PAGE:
In very broad strokes: All of the definitions you propose for "dialectic" share a common, crucial factor: that truth is not static, but something that unfolds via a back-and-forth process. Plato, the scholastics, Hegel, and Kierkegaard all subscribe to this notion, and the differences in usage between them are secondary when viewed in this manner. ...


10

I do not remember any passage where Plato refers to the Jewish religion or to Jewish mythology. Sometimes Plato refers to myths he pretends to have heard from Egyptians and possibly he invented some myths by himself. E.g., he refers to the myth of Atlantis and he himself traveled to Italy and had contact with he school of Pythagoras and their myths of ...


10

Key text here may be On opinion, knowledge and belief, CPR B 848-859. There is conviction [Überzeugung]. It is the subjective part necessary for knowledge: Taking something to be true is an occurrence in our understanding that may rest on objective grounds, but that also requires subjective causes in the mind of him who judges. If it is valid for ...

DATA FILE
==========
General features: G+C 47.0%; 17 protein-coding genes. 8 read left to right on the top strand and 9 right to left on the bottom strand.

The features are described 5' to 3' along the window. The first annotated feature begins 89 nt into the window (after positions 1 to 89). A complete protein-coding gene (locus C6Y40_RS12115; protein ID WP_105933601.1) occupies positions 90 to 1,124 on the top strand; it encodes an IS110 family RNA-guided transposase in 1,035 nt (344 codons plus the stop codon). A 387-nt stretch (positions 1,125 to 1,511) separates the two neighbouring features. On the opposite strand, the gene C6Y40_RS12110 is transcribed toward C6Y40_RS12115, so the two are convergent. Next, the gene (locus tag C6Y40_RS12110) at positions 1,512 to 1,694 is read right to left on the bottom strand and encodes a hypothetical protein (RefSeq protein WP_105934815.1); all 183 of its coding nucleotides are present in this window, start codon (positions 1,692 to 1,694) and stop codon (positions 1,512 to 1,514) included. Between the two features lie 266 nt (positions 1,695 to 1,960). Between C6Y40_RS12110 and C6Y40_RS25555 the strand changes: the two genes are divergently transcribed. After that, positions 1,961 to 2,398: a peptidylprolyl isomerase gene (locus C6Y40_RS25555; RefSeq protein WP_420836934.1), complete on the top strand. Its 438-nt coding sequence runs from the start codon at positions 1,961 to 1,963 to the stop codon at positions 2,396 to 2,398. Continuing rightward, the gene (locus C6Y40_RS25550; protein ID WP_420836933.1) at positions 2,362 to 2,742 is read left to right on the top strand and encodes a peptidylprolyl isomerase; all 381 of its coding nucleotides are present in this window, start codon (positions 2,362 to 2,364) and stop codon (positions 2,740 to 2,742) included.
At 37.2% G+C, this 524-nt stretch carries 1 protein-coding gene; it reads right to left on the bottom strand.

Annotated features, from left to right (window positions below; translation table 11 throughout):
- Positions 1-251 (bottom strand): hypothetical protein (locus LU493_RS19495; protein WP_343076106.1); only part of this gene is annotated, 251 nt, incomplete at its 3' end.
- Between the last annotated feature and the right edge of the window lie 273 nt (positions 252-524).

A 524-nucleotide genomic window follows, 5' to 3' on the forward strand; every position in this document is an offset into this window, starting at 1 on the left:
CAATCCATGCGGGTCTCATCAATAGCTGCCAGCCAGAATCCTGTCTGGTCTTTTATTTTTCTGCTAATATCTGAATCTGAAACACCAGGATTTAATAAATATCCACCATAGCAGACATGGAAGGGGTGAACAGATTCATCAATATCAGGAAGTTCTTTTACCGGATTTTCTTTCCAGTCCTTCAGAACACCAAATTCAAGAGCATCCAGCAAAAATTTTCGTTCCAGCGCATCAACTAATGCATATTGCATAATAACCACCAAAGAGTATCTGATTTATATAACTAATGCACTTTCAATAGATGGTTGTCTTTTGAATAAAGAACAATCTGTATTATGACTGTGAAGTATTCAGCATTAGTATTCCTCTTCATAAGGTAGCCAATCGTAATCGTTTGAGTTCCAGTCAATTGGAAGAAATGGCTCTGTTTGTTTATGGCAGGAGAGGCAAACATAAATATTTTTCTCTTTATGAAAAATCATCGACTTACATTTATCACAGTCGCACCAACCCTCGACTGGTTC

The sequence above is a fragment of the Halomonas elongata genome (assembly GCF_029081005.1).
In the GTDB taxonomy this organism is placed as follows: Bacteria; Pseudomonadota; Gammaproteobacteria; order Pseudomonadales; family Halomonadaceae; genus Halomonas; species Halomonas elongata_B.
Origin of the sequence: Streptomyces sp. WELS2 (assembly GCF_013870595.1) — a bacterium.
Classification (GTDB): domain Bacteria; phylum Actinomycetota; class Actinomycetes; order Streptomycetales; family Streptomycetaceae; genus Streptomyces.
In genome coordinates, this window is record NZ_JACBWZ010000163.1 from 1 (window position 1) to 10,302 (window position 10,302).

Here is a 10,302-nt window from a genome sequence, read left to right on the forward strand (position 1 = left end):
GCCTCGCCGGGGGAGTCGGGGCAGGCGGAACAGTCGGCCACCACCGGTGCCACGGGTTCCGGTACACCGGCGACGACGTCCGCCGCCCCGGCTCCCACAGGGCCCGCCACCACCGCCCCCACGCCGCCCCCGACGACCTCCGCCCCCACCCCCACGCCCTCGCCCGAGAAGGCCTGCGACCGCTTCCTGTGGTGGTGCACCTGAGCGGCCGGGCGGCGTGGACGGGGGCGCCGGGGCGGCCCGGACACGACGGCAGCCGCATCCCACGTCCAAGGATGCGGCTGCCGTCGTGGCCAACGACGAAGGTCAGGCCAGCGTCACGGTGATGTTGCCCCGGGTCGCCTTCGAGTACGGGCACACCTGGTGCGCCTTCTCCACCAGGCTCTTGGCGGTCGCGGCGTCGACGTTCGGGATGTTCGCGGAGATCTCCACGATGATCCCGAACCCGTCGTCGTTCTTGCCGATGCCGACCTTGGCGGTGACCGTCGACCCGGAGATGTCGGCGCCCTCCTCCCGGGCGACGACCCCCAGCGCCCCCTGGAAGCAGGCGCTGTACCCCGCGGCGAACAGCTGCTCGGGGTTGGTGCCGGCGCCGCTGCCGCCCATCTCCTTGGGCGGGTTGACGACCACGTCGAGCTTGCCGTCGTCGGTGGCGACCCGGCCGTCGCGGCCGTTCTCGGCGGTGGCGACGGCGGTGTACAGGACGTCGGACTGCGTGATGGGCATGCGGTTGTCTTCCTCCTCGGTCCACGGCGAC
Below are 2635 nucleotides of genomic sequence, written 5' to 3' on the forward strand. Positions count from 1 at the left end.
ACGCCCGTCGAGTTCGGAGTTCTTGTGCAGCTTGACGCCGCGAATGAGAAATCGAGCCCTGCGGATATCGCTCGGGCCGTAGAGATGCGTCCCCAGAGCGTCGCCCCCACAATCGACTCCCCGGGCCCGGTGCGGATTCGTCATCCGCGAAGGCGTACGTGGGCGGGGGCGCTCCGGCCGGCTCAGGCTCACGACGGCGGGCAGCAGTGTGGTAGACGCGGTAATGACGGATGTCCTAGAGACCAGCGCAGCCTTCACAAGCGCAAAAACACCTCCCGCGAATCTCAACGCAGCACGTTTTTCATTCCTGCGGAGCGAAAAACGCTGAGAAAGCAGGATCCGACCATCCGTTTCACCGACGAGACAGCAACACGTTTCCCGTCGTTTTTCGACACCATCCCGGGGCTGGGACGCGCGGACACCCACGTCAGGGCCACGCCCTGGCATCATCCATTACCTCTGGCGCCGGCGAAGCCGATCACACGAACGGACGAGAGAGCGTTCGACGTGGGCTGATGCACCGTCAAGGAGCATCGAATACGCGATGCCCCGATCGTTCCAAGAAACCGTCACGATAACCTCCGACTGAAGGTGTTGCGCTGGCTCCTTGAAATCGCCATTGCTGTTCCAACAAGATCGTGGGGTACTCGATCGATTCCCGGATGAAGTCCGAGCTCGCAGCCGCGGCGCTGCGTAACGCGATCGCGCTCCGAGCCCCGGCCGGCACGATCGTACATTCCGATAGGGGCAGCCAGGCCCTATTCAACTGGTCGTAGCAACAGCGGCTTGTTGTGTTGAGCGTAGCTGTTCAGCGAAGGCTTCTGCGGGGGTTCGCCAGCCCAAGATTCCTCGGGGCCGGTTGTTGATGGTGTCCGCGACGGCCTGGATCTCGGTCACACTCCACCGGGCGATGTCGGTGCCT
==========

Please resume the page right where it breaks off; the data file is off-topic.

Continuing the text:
10

I believe the Nietzsche's passage referred to is this one: "Socrates' decadence is suggested not only by the admitted wantonness and anarchy of his instincts, but also by the hypertrophy of the logical faculty and that barbed malice which distinguishes him. Nor should we forget those auditory hallucinations which, as "the daimonion of Socrates," have been ...


10